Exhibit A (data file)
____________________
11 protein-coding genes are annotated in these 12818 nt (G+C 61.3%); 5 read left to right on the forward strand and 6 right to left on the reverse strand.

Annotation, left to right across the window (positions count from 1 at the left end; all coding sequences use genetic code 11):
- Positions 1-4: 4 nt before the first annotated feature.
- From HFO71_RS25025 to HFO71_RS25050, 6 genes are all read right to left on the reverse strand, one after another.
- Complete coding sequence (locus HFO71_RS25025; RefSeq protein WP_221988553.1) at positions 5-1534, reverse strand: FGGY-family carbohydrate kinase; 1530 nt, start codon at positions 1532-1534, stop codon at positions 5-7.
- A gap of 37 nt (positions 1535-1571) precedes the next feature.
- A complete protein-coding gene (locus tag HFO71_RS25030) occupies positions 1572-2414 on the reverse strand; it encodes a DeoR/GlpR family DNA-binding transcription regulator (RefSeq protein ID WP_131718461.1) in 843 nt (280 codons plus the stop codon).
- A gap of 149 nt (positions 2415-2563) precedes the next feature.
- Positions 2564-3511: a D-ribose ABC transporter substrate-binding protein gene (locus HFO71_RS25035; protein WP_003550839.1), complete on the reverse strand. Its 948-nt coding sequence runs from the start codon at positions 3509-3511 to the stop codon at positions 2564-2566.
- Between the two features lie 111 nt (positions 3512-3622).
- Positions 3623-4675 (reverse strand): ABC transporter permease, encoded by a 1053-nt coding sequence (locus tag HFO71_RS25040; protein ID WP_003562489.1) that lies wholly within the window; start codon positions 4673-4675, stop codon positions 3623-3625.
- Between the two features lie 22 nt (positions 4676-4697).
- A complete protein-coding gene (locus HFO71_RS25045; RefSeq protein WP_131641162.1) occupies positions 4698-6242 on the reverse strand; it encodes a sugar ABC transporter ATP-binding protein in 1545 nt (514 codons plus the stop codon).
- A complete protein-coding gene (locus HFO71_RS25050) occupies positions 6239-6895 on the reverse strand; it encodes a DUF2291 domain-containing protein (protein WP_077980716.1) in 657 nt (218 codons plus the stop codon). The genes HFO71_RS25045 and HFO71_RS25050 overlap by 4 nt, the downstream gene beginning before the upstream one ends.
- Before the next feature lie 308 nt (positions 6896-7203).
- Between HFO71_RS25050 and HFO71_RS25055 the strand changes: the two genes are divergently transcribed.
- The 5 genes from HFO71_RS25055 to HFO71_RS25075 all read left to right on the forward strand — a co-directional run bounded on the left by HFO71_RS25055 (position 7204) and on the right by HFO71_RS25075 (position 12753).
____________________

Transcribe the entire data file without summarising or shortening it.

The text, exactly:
11 protein-coding genes are annotated in these 12818 nt (G+C 61.3%); 5 read left to right on the forward strand and 6 right to left on the reverse strand.

Annotation, left to right across the window (positions count from 1 at the left end; all coding sequences use genetic code 11):
- Positions 1-4: 4 nt before the first annotated feature.
- From HFO71_RS25025 to HFO71_RS25050, 6 genes are all read right to left on the reverse strand, one after another.
- Complete coding sequence (locus HFO71_RS25025; RefSeq protein WP_221988553.1) at positions 5-1534, reverse strand: FGGY-family carbohydrate kinase; 1530 nt, start codon at positions 1532-1534, stop codon at positions 5-7.
- A gap of 37 nt (positions 1535-1571) precedes the next feature.
- A complete protein-coding gene (locus tag HFO71_RS25030) occupies positions 1572-2414 on the reverse strand; it encodes a DeoR/GlpR family DNA-binding transcription regulator (RefSeq protein ID WP_131718461.1) in 843 nt (280 codons plus the stop codon).
- A gap of 149 nt (positions 2415-2563) precedes the next feature.
- Positions 2564-3511: a D-ribose ABC transporter substrate-binding protein gene (locus HFO71_RS25035; protein WP_003550839.1), complete on the reverse strand. Its 948-nt coding sequence runs from the start codon at positions 3509-3511 to the stop codon at positions 2564-2566.
- Between the two features lie 111 nt (positions 3512-3622).
- Positions 3623-4675 (reverse strand): ABC transporter permease, encoded by a 1053-nt coding sequence (locus tag HFO71_RS25040; protein ID WP_003562489.1) that lies wholly within the window; start codon positions 4673-4675, stop codon positions 3623-3625.
- Between the two features lie 22 nt (positions 4676-4697).
- A complete protein-coding gene (locus HFO71_RS25045; RefSeq protein WP_131641162.1) occupies positions 4698-6242 on the reverse strand; it encodes a sugar ABC transporter ATP-binding protein in 1545 nt (514 codons plus the stop codon).
- A complete protein-coding gene (locus HFO71_RS25050) occupies positions 6239-6895 on the reverse strand; it encodes a DUF2291 domain-containing protein (protein WP_077980716.1) in 657 nt (218 codons plus the stop codon). The genes HFO71_RS25045 and HFO71_RS25050 overlap by 4 nt, the downstream gene beginning before the upstream one ends.
- Before the next feature lie 308 nt (positions 6896-7203).
- Between HFO71_RS25050 and HFO71_RS25055 the strand changes: the two genes are divergently transcribed.
- The 5 genes from HFO71_RS25055 to HFO71_RS25075 all read left to right on the forward strand — a co-directional run bounded on the left by HFO71_RS25055 (position 7204) and on the right by HFO71_RS25075 (position 12753).